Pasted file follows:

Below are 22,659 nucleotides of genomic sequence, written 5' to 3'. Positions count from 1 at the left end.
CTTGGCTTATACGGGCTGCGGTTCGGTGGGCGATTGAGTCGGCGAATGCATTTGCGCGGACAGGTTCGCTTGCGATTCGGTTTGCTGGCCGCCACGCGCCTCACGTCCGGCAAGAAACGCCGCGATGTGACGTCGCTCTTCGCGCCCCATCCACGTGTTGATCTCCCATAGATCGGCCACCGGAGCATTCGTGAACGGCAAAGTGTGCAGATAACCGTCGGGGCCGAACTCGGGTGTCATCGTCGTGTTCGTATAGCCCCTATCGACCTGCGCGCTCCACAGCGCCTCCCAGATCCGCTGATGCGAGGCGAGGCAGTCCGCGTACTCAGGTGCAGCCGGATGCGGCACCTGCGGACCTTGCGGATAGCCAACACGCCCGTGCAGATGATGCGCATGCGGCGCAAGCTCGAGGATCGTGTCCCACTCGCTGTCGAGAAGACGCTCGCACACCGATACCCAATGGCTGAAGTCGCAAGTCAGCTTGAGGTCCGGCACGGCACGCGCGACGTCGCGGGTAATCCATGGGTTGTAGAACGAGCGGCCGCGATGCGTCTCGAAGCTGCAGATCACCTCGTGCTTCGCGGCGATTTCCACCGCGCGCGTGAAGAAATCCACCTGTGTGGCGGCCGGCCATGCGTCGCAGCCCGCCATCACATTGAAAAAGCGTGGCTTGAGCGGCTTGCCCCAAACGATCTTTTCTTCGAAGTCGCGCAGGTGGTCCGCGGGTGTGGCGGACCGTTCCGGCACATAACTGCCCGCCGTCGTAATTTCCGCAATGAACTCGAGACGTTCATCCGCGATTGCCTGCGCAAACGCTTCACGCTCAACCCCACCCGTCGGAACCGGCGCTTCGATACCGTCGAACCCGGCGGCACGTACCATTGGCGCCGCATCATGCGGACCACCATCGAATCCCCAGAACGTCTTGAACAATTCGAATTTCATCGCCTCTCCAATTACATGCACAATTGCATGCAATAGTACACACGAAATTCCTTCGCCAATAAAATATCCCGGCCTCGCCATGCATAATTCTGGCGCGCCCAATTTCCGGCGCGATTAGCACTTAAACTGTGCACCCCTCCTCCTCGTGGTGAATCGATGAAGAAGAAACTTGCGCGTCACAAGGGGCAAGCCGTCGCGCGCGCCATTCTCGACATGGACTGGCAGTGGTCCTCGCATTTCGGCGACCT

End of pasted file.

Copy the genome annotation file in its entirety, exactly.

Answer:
Below are 22,659 nucleotides of genomic sequence, written 5' to 3'. Positions count from 1 at the left end.
CTTGGCTTATACGGGCTGCGGTTCGGTGGGCGATTGAGTCGGCGAATGCATTTGCGCGGACAGGTTCGCTTGCGATTCGGTTTGCTGGCCGCCACGCGCCTCACGTCCGGCAAGAAACGCCGCGATGTGACGTCGCTCTTCGCGCCCCATCCACGTGTTGATCTCCCATAGATCGGCCACCGGAGCATTCGTGAACGGCAAAGTGTGCAGATAACCGTCGGGGCCGAACTCGGGTGTCATCGTCGTGTTCGTATAGCCCCTATCGACCTGCGCGCTCCACAGCGCCTCCCAGATCCGCTGATGCGAGGCGAGGCAGTCCGCGTACTCAGGTGCAGCCGGATGCGGCACCTGCGGACCTTGCGGATAGCCAACACGCCCGTGCAGATGATGCGCATGCGGCGCAAGCTCGAGGATCGTGTCCCACTCGCTGTCGAGAAGACGCTCGCACACCGATACCCAATGGCTGAAGTCGCAAGTCAGCTTGAGGTCCGGCACGGCACGCGCGACGTCGCGGGTAATCCATGGGTTGTAGAACGAGCGGCCGCGATGCGTCTCGAAGCTGCAGATCACCTCGTGCTTCGCGGCGATTTCCACCGCGCGCGTGAAGAAATCCACCTGTGTGGCGGCCGGCCATGCGTCGCAGCCCGCCATCACATTGAAAAAGCGTGGCTTGAGCGGCTTGCCCCAAACGATCTTTTCTTCGAAGTCGCGCAGGTGGTCCGCGGGTGTGGCGGACCGTTCCGGCACATAACTGCCCGCCGTCGTAATTTCCGCAATGAACTCGAGACGTTCATCCGCGATTGCCTGCGCAAACGCTTCACGCTCAACCCCACCCGTCGGAACCGGCGCTTCGATACCGTCGAACCCGGCGGCACGTACCATTGGCGCCGCATCATGCGGACCACCATCGAATCCCCAGAACGTCTTGAACAATTCGAATTTCATCGCCTCTCCAATTACATGCACAATTGCATGCAATAGTACACACGAAATTCCTTCGCCAATAAAATATCCCGGCCTCGCCATGCATAATTCTGGCGCGCCCAATTTCCGGCGCGATTAGCACTTAAACTGTGCACCCCTCCTCCTCGTGGTGAATCGATGAAGAAGAAACTTGCGCGTCACAAGGGGCAAGCCGTCGCGCGCGCCATTCTCGACATGGACTGGCAGTGGTCCTCGCATTTCGGCGACCT